Like any subscription service, Apple Arcade has had a tough task since it launched in 2019. It wasn’t just that it had to convince iOS device owners to pony up for another monthly subscription — it also had to give them a good reason to stay subscribed. The gaming service has been through a few pivots to accomplish that, from including mobile classics to reportedly moving its focus to games with more long-term engagement.
Apple’s strategy seems to be shifting again, and you can see that in its latest game, Air Twister. Created by video game legend Yu Suzuki, it’s a gonzo space shooter that’s truly unlike anything on the market today. The psychedelic game has players soaring around giant mushrooms, shooting desert manta rays, and riding on the back of a carp – all while Queen-like art rock anthems play in the background.
Air Twister is a sign that Apple might be taking a page out of another popular streaming service’s book: Netflix.
Air Twister is essentially a spiritual successor to 1985’s Space Harrier, another title Suzuki famously worked on. It’s an on-rails arcade shooter where players fly, shoot, and dodge their way through 12 stages. Like Space Harrier, players will dodge multicolored energy pellets, shoot down geometric shapes, and take on giant bone dragons.
The key difference is that this is a mobile game meant to be played on touch devices. The main hook is that players swipe their finger across the screen to lock on to rows of enemies, taking them all out with homing shots. Blasting an entire group of monsters grants players stars, a currency that’s used to unlock cosmetics, weapons, health, and more perks that’ll make the next run easier.
It’s very much a classic arcade shooter, which might be off-putting to some modern players. A successful run takes about 30 minutes, but mastery is the name of the game. Players will go through the same set of stages multiple times as they grind for stars and build toward the perfect run. There are a few other unlockable modes to switch things up, like a minigame where players tap on numbered boxes in the right order, but the bulk of the package is built around the same sequence of levels.
That can get repetitive, but I’m finding it incredibly addictive. With the runs being as short as they are, I find myself booting the game up once or twice a day and knocking out another attempt. The upgrade system adds some noticeable progression as I get a little better each time. That gives it a leg up over classic shooters, which rarely ever had a mechanism for helping players improve (you had to drop more quarters to get better). It’s a smart way to modernize an old genre, giving it longevity beyond the age-old leaderboard chase.
The core gameplay is a nice throwback to the arcade era, but Air Twister is most notable for its completely bonkers style. The game is a series of psychedelic paintings come to life, as if it was developed during a mushroom-fueled haze at Burning Man. Each level is filled with trippy imagery, from an Alice in Wonderland-like garden to a sky filled with floating houses carried by balloons. There are a few cutscenes throughout to move the story along and each one is more jaw-droppingly weird than the last.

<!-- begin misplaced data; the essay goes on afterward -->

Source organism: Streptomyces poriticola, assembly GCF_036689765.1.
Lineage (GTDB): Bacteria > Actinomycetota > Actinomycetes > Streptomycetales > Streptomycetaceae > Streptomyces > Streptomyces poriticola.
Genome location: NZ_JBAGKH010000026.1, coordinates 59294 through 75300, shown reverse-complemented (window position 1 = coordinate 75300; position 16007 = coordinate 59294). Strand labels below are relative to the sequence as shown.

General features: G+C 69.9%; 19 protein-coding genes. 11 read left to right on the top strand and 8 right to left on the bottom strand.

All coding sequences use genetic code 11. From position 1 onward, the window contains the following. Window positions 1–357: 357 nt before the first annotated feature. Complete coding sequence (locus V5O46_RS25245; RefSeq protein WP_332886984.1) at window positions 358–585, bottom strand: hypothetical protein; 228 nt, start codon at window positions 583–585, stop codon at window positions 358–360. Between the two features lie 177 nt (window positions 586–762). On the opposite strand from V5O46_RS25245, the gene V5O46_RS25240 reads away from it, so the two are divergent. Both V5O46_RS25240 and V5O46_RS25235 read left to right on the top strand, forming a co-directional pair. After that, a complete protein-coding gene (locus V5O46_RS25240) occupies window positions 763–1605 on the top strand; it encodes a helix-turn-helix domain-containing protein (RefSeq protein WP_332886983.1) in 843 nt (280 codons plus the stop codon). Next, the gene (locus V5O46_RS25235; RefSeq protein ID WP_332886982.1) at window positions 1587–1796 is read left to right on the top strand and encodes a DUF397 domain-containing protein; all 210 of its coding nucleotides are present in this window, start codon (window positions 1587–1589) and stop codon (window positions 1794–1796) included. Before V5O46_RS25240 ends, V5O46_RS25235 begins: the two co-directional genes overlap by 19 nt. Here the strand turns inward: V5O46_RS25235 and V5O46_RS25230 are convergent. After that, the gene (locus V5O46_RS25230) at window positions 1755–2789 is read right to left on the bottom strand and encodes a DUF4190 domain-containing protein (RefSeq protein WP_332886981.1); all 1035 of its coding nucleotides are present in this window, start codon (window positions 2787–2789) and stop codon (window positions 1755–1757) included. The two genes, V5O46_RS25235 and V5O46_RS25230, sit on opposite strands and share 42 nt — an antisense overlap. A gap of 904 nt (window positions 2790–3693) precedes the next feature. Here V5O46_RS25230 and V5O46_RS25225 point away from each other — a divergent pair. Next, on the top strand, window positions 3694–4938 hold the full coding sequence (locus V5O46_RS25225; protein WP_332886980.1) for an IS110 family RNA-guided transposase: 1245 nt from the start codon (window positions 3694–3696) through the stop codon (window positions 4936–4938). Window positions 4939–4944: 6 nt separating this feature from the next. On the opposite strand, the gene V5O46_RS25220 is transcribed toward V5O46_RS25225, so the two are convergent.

All of that is before mentioning the completely wild original soundtrack from art rock composer Valensia. Symphonic rock underscores everything, from menus to levels, making the game feel like a full-blown rock opera. A few days in, I caught myself singing along as I was in a menu grabbing new upgrades.
I can’t imagine any major publisher releasing a game like Air Twister in 2022. It’s the kind of creative swing that just feels too out there. And that’s where I see Apple Arcade perhaps taking some cues from Netflix’s now-waning golden age.
At the streaming service’s peak, Netflix had begun investing money in ambitious auteur projects. It produced a string of awards-worthy films during the late 2010s, from Alfonso Cuarón’s Roma to Martin Scorsese’s The Irishman. For a time, it felt like Netflix was eager to give out blank checks to celebrated directors, allowing them to make whatever dream project they wanted.
Apple Arcade seems to be doing the same. Air Twister very much feels like Apple sat down with Yu Suzuki, an industry legend, and gave him free reign to make whatever he wanted. It’s not the first time we’ve seen Apple take that approach either. Fantasian was a fantastic labor of love for Final Fantasy creator Hironobu Sakaguchi and World of Demons saw PlatinumGames experimenting with an inventive action game. All of those titles make Apple Arcade more appealing, as it contains left-field pet projects from industry darlings.
As a subscriber, I feel it’s a delightful strategy. Air Twister is sloppily conceived in some respects, but it’s exhilaratingly weird. It feels creatively unrestrained, which is rare outside of the independent scene these days. Despite the problems I have with it, I was eager to log back in day after day and dig further into its strange world. I’d rather play an imperfect game that’s passionately produced than a safe hit that checks all the usual boxes. Apple Arcade is currently providing those experiences more often than its competitors.
Is it a sustainable strategy? Most assuredly not. Netflix is currently walking back its focus on auteur films, reportedly calling them “vanity projects.” I imagine Apple could do the same if games like Air Twister don’t translate to subscriber retention. For now, I’m just going to enjoy this moment while it lasts. If legends like Yu Suzuki keep getting to make games where you mount an elephant and fight a giant clock that shoots other clocks at you, I’ll keep letting my subscription go on another month longer.
Air Twister launches on June 24 for iOS devices via Apple Arcade.